Surprise, surprise, you can DIY your own cutters! I’ve personally built loaf splitters out of wood, a guitar string, and a couple pieces of hardware.

However, the available options of soap cutters made out of wood are both economical and well worth the cost. You can find loaf splitters and multi-wire bar cutters made out of wood from Bud Haffner or Plowboyz on Etsy as well as Bramble Berry.

Another oldie but goodie that many new soapmakers don’t know about is Cumberland Acoustic. My first multi-bar cutter was built by them, and I highly recommend them. In fact, when I broke all my replacement wires on that cutter months after buying it, I panicked and sent them an email. (Don’t cut fully cured soap on a multi-wire cutter, by the way.) They immediately put more replacement wires in the mail without charging me. And they told me where I could find them locally for the future.

Professional, Heavy-Duty Soap Cutters

Moving away from wood and towards a steel option when it comes to soap cutters is the way to go.

Personally, I have cherished my cutters from For Craft’s Sake for years now. Their multi-wire bar cutter, known as The Tank, can be custom built to your specifications. The Quick Cut Log Splitter makes cutting slabs down into loaves easy with a sliding HDPE try and stationary wires. (It’s also completely customizable to your needs!)

Various other metal multi-bar cutters are also available from Nurture Soap Supply, Plowboyz, and Soap Equipment.

Last but not least, don’t forget automatic cutters that do all the hard work for you! Soap Equipment’s Air Cutter works magic (I swear.) You’ll need an air compressor to operate the pneumatically powered cutter. If you can swing the upgrade, it’s well worth it for efficient production without the heavy lifting.

Scaling Up Soap Curing

When you start making bigger batches of soap, you need a way to cure all that soap in as little space as possible. There are quite a few options here, and the sky is the limit!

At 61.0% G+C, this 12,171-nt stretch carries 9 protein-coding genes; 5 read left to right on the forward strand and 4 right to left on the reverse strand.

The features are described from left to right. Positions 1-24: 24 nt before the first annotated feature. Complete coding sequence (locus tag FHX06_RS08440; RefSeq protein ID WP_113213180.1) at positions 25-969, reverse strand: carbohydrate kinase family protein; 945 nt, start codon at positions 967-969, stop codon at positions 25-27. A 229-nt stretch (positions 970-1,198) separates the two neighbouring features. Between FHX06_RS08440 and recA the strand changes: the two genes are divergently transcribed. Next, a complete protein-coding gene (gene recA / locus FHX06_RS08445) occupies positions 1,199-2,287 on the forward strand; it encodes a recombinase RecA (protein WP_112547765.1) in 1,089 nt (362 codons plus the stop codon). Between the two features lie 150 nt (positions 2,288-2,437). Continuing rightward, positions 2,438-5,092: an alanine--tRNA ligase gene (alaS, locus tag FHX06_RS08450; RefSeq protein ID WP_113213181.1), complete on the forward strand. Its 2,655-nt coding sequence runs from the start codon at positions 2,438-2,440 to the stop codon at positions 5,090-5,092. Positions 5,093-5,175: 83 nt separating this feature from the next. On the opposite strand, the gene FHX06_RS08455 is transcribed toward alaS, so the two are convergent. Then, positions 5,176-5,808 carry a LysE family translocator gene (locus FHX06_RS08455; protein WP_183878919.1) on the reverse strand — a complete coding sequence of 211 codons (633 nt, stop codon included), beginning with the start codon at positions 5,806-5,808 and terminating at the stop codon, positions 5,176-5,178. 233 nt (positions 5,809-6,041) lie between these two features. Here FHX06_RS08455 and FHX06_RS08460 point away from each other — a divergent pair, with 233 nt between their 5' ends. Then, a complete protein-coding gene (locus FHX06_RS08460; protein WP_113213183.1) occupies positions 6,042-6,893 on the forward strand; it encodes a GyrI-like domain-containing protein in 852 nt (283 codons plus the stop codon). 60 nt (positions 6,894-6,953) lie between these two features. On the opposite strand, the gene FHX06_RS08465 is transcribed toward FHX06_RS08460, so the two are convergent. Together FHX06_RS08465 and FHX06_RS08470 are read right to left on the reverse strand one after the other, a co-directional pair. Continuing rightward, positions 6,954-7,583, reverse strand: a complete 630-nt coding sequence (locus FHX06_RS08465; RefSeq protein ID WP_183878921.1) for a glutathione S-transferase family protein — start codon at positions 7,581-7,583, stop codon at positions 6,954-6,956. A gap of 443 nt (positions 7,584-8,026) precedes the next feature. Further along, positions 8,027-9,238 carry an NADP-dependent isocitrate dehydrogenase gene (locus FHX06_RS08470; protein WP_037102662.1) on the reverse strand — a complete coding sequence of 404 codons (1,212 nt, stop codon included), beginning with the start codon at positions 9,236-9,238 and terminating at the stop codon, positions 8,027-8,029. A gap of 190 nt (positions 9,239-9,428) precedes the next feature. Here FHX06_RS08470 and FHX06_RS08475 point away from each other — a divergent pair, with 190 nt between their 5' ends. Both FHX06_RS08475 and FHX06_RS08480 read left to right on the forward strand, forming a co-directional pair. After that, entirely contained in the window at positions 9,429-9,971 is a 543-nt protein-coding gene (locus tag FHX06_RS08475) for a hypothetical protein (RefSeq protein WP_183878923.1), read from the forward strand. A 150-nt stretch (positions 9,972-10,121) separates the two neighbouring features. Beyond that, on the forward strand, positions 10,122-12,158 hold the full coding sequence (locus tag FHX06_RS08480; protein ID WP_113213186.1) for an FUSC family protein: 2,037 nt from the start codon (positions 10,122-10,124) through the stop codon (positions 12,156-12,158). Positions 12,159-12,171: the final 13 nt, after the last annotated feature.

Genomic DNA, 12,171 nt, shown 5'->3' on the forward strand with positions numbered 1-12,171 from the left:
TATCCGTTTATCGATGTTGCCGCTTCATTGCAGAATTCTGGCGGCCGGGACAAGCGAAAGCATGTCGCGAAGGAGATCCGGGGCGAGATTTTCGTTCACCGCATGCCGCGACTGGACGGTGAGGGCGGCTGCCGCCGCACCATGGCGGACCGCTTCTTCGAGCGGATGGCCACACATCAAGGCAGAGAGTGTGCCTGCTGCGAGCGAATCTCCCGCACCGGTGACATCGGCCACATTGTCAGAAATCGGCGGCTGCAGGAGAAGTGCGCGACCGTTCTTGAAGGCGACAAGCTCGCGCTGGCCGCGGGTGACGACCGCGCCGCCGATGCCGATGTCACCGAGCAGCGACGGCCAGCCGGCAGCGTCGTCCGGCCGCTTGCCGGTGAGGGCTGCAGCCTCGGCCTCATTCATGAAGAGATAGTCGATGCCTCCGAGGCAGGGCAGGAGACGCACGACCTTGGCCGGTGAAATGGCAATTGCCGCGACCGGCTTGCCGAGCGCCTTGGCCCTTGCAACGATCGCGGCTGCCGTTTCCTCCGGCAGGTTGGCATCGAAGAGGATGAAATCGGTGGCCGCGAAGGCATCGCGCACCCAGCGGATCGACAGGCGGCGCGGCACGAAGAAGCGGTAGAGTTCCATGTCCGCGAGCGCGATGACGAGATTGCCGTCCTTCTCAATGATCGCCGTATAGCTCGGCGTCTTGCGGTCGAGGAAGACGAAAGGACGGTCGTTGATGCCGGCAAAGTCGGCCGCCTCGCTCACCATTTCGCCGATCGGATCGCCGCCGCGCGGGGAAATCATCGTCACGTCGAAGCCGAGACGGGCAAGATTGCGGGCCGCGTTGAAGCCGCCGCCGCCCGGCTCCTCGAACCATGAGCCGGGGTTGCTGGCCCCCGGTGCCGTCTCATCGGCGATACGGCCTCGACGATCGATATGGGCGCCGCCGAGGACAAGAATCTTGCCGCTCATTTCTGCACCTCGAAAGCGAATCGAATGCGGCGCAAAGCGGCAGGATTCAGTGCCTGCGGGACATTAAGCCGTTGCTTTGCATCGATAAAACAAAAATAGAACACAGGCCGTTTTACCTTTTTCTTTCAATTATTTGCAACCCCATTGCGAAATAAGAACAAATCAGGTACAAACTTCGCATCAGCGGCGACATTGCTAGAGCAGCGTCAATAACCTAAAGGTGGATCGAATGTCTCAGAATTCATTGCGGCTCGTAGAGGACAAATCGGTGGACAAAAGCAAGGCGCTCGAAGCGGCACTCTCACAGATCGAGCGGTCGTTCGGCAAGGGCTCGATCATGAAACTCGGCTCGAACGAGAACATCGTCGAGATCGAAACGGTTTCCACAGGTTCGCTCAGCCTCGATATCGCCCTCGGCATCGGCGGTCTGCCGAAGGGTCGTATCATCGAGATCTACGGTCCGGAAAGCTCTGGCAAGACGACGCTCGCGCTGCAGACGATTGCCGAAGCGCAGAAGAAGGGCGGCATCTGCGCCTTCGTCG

How to Cure Big Batches of Soap for Production Soapmaking
Bakery Racks (left), Industrial Shelving (right)

Cheap Options for Soap Curing Trays

Soap Equipment’s drying trays are an economical way to cure soap. They stack on top of each other, and an additional dolly can be purchased to move them around easily. It can be a pain to stack and unstack the trays, as well as move them around as they get quite heavy.

Professional Soap Curing Racks

Adjustable wire shelving is great for curing soap, especially when you snag additional shelves and plastic shelf liners. If you pick up an industrial wire shelf, each shelf can typically hold several hundred pounds of soap.

A commercial kitchen sheet pan rack is also a helpful curing rack. Do not use aluminum sheet pans to cure the soap on, though! I personally used food service trays, and I’ve seen other soapmakers use plywood underneath to make them more sturdy.

Don’t forget to check out restaurant liquidation sales and equipment auctions, where you might be able to snag a deal. (I’ve bought stainless steel tables, sheet pan racks, and the like for $50 or less that way!) If you want to snag new equipment, Webstaurant is my go-to supplier online.

Ready Scale Up Your Soapmaking?

There you have it – all my top recommendations for scaling up your soapmaking for a variety of budgets! If you are still a little nervous, check out my guide to efficiency in production or join us in the Resource Library to get a front seat demonstration of big batch soapmaking. Make sure to check out my hit list of favorites for more recommendations of soapmaking tools and equipment.

Want to See Production Soapmaking in Action?

Kenna making large batch of handmade soap

If you’re nervous about how production soapmaking works in reality, join us in the Next Level Tribe to watch me make 40 lbs of soap with these suggestions and snag tons of other bite-sized biz-boosters in the process!

If you’re already a big shot soap slinger, let us know in the comments if you do anything different so soapmakers can pick up a tip or two from you!